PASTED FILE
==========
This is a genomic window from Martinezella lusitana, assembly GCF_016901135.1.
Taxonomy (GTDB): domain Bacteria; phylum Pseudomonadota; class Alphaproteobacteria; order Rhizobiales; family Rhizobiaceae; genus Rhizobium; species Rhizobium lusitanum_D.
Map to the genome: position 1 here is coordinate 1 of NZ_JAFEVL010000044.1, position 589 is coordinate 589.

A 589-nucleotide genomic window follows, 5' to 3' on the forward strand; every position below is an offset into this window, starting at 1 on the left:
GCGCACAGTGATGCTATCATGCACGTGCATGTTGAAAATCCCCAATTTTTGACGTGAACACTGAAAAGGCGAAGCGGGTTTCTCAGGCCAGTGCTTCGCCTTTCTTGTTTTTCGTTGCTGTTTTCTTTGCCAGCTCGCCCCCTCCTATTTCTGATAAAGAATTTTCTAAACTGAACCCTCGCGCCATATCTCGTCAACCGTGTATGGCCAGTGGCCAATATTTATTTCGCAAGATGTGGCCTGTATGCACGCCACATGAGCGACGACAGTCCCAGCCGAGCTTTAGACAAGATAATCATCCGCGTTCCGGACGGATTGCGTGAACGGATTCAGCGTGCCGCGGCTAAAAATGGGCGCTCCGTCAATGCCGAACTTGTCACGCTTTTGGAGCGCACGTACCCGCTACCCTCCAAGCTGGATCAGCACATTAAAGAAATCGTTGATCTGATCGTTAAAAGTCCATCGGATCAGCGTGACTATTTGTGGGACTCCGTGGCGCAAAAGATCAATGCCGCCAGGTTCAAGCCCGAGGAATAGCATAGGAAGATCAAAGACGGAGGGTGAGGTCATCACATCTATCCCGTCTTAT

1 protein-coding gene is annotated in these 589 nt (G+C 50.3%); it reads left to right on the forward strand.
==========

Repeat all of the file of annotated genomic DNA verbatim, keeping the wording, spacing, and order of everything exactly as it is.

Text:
This is a genomic window from Martinezella lusitana, assembly GCF_016901135.1.
Taxonomy (GTDB): domain Bacteria; phylum Pseudomonadota; class Alphaproteobacteria; order Rhizobiales; family Rhizobiaceae; genus Rhizobium; species Rhizobium lusitanum_D.
Map to the genome: position 1 here is coordinate 1 of NZ_JAFEVL010000044.1, position 589 is coordinate 589.

A 589-nucleotide genomic window follows, 5' to 3' on the forward strand; every position below is an offset into this window, starting at 1 on the left:
GCGCACAGTGATGCTATCATGCACGTGCATGTTGAAAATCCCCAATTTTTGACGTGAACACTGAAAAGGCGAAGCGGGTTTCTCAGGCCAGTGCTTCGCCTTTCTTGTTTTTCGTTGCTGTTTTCTTTGCCAGCTCGCCCCCTCCTATTTCTGATAAAGAATTTTCTAAACTGAACCCTCGCGCCATATCTCGTCAACCGTGTATGGCCAGTGGCCAATATTTATTTCGCAAGATGTGGCCTGTATGCACGCCACATGAGCGACGACAGTCCCAGCCGAGCTTTAGACAAGATAATCATCCGCGTTCCGGACGGATTGCGTGAACGGATTCAGCGTGCCGCGGCTAAAAATGGGCGCTCCGTCAATGCCGAACTTGTCACGCTTTTGGAGCGCACGTACCCGCTACCCTCCAAGCTGGATCAGCACATTAAAGAAATCGTTGATCTGATCGTTAAAAGTCCATCGGATCAGCGTGACTATTTGTGGGACTCCGTGGCGCAAAAGATCAATGCCGCCAGGTTCAAGCCCGAGGAATAGCATAGGAAGATCAAAGACGGAGGGTGAGGTCATCACATCTATCCCGTCTTAT

1 protein-coding gene is annotated in these 589 nt (G+C 50.3%); it reads left to right on the forward strand.